Financial assistance for lead abatement can serve two purposes. First, local governments can provide this type of assistance to reduce the cost of undertaking lead abatement measures. The eligibility criteria for this support generally focus on when the building was built and whether there are children under a particular age living in any unit—the cutoff is often 6 years of age. A community may also want to condition the availability of assistance for multifamily housing on other criteria, such as the affordability level of the rental units in the building. Another decision that local jurisdictions will need to make is whether they aim to cover 100 percent of the cost of eliminating lead hazards in the building or only a portion of these expenses. Moreover, the form of the assistance is also an important feature to consider. Common types of financial support include grants, loans, and forgivable loanLoans that are partially or entirely forgiven for a specified period of time, if requirements are met.s. Smaller and economically distressed jurisdictions should consider opportunities to partner with local, regional, or state public health initiatives to reduce lead exposure.

Second, local governments can also use federal and state lead prevention grants. While the availability of state grants varies widely, the two main federal agencies that are providing—or have provided—this type of assistance are EPA and HUD. EPA has offered grants in the past to carry out activities that reduce the incidence of lead poisoning in children, especially in vulnerable populations. HUD has also traditionally provided grants for which local governments are eligible, such as the Healthy Homes Technical Studies Grant, Lead Technical Studies Grant, and Healthy Homes Demonstration grant.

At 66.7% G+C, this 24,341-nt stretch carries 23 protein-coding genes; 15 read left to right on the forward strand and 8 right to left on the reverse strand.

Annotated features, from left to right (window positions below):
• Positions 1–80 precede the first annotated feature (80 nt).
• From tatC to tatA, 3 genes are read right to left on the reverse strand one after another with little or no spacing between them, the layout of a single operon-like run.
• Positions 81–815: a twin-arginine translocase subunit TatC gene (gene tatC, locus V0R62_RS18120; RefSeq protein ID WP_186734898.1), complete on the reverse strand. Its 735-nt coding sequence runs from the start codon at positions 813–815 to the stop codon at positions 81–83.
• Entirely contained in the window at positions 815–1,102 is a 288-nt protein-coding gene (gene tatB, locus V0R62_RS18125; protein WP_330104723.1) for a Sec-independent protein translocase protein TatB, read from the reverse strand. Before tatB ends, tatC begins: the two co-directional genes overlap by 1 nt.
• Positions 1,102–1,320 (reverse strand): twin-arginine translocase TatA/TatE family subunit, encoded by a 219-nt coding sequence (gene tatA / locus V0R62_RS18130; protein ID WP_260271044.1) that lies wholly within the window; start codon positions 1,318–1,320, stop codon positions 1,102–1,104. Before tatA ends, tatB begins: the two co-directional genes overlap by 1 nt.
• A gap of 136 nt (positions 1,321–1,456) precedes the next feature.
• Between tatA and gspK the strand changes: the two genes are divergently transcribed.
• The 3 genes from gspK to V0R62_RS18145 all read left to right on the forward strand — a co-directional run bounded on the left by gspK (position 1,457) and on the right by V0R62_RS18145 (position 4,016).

Information for landlords and tenants

Local jurisdictions often create their own pamphlets to inform landlords of their obligations with respect to lead poisoning. These documents may include information on which buildings fall within the scope of local lead poisoning prevention ordinances, and they may also outline the inspection, repair, and record-keeping obligations to which landlords are subject. New York City has provided an example of an information pamphlet for landlords. It is also not uncommon for local jurisdictions to make information on lead poisoning available to tenants.

Other considerations

Lead in water

Policies relating to lead in water at the local level are less pervasive than those controlling lead-based paint. The main policy to reduce the concentration of lead in water has been to remove lead service lines. In order to identify the areas that are in more need of this type of intervention, some cities, towns, and counties have given their residents the option to test the water in their units at no cost. The results of these tests can then be used to determine which areas are in most need of measures to reduce lead in water.